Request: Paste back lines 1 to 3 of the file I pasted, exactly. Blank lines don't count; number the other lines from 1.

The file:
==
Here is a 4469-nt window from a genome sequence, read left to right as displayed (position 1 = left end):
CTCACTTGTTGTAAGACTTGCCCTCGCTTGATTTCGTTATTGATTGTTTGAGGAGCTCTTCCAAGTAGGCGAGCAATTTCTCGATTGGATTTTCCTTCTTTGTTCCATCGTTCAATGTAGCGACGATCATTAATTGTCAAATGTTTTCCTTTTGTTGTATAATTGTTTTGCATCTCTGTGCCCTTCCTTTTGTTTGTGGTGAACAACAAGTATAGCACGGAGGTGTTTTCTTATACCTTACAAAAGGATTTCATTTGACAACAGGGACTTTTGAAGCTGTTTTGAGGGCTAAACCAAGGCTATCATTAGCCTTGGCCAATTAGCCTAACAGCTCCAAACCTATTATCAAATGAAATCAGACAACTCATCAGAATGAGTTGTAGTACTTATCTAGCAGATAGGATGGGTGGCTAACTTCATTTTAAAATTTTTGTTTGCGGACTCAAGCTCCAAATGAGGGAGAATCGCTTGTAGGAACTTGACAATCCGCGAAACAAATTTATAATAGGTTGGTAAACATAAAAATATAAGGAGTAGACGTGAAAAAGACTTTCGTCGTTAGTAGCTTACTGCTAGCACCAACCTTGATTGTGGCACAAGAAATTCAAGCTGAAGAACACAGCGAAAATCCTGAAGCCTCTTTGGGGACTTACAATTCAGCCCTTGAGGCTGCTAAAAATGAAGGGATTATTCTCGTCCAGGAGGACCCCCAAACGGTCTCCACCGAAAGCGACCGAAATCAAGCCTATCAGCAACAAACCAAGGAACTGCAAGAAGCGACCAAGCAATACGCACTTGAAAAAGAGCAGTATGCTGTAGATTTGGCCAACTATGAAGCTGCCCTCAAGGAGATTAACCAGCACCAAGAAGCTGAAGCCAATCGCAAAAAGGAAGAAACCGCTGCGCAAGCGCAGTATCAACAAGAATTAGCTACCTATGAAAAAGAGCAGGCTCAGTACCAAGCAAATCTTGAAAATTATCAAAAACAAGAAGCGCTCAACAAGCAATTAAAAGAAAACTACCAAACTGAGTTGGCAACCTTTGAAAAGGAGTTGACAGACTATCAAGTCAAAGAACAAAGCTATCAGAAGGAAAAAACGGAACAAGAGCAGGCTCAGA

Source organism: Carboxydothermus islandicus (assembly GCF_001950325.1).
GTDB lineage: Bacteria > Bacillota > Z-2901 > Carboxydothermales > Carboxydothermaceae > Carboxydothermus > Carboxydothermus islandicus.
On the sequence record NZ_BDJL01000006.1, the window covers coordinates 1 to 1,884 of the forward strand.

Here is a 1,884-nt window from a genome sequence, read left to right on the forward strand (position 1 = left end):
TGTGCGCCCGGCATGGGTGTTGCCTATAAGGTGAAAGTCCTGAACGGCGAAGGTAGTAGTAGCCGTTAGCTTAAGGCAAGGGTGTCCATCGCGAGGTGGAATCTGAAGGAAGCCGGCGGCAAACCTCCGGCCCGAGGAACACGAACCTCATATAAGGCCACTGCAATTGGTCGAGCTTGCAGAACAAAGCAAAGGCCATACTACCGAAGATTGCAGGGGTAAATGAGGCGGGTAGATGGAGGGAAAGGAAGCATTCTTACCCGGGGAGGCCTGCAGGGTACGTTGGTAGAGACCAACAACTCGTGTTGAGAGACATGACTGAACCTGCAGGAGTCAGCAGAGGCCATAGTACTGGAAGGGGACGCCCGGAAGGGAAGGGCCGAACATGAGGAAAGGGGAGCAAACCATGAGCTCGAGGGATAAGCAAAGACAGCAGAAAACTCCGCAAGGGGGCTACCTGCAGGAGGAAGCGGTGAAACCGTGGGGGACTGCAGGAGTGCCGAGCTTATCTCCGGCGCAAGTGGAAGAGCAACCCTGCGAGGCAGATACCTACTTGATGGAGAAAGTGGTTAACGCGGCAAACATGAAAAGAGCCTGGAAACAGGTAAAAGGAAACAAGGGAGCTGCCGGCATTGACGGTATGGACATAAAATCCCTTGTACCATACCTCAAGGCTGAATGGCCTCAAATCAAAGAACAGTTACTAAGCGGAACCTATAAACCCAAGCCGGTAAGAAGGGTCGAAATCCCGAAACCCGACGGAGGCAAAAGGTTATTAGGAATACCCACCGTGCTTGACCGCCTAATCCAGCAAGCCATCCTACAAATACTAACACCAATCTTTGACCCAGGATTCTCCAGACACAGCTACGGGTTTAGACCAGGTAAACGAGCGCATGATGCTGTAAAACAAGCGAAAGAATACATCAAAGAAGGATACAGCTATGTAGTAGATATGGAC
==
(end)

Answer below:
Here is a 4469-nt window from a genome sequence, read left to right as displayed (position 1 = left end):
CTCACTTGTTGTAAGACTTGCCCTCGCTTGATTTCGTTATTGATTGTTTGAGGAGCTCTTCCAAGTAGGCGAGCAATTTCTCGATTGGATTTTCCTTCTTTGTTCCATCGTTCAATGTAGCGACGATCATTAATTGTCAAATGTTTTCCTTTTGTTGTATAATTGTTTTGCATCTCTGTGCCCTTCCTTTTGTTTGTGGTGAACAACAAGTATAGCACGGAGGTGTTTTCTTATACCTTACAAAAGGATTTCATTTGACAACAGGGACTTTTGAAGCTGTTTTGAGGGCTAAACCAAGGCTATCATTAGCCTTGGCCAATTAGCCTAACAGCTCCAAACCTATTATCAAATGAAATCAGACAACTCATCAGAATGAGTTGTAGTACTTATCTAGCAGATAGGATGGGTGGCTAACTTCATTTTAAAATTTTTGTTTGCGGACTCAAGCTCCAAATGAGGGAGAATCGCTTGTAGGAACTTGACAATCCGCGAAACAAATTTATAATAGGTTGGTAAACATAAAAATATAAGGAGTAGACGTGAAAAAGACTTTCGTCGTTAGTAGCTTACTGCTAGCACCAACCTTGATTGTGGCACAAGAAATTCAAGCTGAAGAACACAGCGAAAATCCTGAAGCCTCTTTGGGGACTTACAATTCAGCCCTTGAGGCTGCTAAAAATGAAGGGATTATTCTCGTCCAGGAGGACCCCCAAACGGTCTCCACCGAAAGCGACCGAAATCAAGCCTATCAGCAACAAACCAAGGAACTGCAAGAAGCGACCAAGCAATACGCACTTGAAAAAGAGCAGTATGCTGTAGATTTGGCCAACTATGAAGCTGCCCTCAAGGAGATTAACCAGCACCAAGAAGCTGAAGCCAATCGCAAAAAGGAAGAAACCGCTGCGCAAGCGCAGTATCAACAAGAATTAGCTACCTATGAAAAAGAGCAGGCTCAGTACCAAGCAAATCTTGAAAATTATCAAAAACAAGAAGCGCTCAACAAGCAATTAAAAGAAAACTACCAAACTGAGTTGGCAACCTTTGAAAAGGAGTTGACAGACTATCAAGTCAAAGAACAAAGCTATCAGAAGGAAAAAACGGAACAAGAGCAGGCTCAGA

Source organism: Carboxydothermus islandicus (assembly GCF_001950325.1).